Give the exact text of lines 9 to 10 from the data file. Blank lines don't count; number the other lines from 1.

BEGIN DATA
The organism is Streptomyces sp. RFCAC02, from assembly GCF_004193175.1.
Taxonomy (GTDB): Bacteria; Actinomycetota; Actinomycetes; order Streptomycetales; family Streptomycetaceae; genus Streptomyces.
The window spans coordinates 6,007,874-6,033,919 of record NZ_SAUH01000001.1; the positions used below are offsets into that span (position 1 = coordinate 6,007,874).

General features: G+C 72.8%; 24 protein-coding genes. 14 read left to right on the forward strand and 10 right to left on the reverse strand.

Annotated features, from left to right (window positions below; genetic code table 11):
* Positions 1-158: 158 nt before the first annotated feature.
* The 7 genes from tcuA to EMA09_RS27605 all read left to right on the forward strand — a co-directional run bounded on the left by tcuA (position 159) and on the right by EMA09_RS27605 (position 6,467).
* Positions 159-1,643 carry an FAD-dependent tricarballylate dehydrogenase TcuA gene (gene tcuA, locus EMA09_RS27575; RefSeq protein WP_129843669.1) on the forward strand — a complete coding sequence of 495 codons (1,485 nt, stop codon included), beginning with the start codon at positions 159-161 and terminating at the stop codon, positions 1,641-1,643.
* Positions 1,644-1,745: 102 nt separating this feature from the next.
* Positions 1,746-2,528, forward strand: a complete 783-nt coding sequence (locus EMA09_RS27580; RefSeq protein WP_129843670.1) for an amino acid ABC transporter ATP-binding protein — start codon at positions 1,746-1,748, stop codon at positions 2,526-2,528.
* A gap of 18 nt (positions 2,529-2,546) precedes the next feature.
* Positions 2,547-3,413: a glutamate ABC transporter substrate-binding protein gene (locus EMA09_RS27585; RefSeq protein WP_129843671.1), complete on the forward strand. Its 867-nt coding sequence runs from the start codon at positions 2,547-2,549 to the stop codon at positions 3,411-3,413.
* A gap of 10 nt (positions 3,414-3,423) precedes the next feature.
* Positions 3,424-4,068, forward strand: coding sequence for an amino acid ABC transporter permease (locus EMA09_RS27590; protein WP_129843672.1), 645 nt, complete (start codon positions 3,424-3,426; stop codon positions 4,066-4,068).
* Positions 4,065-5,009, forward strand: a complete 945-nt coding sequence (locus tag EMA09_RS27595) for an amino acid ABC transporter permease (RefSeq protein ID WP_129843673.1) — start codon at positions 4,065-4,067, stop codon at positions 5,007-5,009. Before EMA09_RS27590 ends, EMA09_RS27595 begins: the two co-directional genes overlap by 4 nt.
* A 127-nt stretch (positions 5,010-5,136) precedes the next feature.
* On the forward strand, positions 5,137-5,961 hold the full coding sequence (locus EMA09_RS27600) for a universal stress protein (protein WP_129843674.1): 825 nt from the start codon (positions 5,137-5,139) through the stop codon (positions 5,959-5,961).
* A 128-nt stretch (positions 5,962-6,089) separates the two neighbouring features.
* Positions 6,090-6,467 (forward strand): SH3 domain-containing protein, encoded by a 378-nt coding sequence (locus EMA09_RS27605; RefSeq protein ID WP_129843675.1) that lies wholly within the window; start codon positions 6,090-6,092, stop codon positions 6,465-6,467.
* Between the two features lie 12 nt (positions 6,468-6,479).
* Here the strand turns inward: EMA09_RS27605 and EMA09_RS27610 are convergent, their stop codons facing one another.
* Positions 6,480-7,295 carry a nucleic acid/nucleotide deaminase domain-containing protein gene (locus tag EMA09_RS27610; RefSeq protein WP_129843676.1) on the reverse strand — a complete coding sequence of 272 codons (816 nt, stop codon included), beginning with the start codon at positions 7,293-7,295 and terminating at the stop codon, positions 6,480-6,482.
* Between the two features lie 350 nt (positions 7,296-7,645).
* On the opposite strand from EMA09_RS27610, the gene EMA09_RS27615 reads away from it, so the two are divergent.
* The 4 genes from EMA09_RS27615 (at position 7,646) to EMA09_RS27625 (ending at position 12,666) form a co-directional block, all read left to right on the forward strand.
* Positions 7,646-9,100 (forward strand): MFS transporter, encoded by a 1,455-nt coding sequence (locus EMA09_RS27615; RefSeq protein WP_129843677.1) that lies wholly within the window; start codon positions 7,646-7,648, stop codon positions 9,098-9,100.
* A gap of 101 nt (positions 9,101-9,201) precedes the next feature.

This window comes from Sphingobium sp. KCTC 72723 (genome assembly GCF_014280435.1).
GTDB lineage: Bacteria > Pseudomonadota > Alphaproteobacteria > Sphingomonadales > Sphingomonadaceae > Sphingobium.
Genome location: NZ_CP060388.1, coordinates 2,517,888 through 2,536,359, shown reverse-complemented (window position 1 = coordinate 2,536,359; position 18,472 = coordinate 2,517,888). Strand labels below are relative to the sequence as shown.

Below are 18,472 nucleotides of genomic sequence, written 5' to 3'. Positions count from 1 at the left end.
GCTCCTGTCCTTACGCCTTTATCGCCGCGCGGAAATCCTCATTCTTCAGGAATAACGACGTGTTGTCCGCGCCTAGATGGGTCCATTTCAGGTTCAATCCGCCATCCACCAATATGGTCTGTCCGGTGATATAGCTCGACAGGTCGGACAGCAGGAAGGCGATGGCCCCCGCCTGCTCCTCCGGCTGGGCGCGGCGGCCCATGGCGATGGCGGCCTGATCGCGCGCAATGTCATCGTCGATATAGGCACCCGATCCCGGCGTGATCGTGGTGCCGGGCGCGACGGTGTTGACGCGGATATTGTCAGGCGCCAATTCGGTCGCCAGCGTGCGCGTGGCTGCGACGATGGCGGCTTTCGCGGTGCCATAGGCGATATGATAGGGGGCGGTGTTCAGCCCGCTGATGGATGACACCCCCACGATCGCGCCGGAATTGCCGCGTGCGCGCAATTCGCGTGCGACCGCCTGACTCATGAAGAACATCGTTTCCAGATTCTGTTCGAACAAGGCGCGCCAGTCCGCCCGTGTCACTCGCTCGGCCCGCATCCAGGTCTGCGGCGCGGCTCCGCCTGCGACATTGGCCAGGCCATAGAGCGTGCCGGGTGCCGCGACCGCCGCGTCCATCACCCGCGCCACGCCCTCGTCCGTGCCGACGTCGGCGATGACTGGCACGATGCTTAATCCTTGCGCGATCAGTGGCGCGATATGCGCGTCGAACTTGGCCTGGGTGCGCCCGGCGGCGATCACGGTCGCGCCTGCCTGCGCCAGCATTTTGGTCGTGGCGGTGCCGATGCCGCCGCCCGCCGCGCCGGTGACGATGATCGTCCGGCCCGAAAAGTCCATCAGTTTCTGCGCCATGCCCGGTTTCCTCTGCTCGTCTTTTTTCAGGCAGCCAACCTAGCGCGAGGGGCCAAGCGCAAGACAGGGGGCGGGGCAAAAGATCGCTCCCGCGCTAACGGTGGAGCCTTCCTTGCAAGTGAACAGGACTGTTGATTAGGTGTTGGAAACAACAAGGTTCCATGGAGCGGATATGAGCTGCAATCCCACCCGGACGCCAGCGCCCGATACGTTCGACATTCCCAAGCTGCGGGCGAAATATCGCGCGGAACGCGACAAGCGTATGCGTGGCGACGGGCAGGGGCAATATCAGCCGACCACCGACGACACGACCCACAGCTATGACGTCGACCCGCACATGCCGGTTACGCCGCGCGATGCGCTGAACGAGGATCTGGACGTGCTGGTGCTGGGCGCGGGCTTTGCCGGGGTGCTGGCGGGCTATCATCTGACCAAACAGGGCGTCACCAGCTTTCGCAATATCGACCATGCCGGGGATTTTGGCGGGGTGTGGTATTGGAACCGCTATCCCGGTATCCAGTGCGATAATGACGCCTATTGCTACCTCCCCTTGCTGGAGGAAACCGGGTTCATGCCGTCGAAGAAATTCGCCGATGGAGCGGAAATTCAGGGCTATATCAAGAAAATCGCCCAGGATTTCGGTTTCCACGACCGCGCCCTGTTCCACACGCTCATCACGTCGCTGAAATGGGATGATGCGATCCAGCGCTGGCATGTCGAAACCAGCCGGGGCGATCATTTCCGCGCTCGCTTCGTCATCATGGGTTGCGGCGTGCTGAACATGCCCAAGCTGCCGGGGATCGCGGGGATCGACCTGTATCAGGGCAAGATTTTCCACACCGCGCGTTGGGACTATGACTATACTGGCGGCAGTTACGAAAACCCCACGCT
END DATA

* Positions 1,644-1,745: 102 nt separating this feature from the next.
* Positions 1,746-2,528, forward strand: a complete 783-nt coding sequence (locus EMA09_RS27580; RefSeq protein WP_129843670.1) for an amino acid ABC transporter ATP-binding protein — start codon at positions 1,746-1,748, stop codon at positions 2,526-2,528.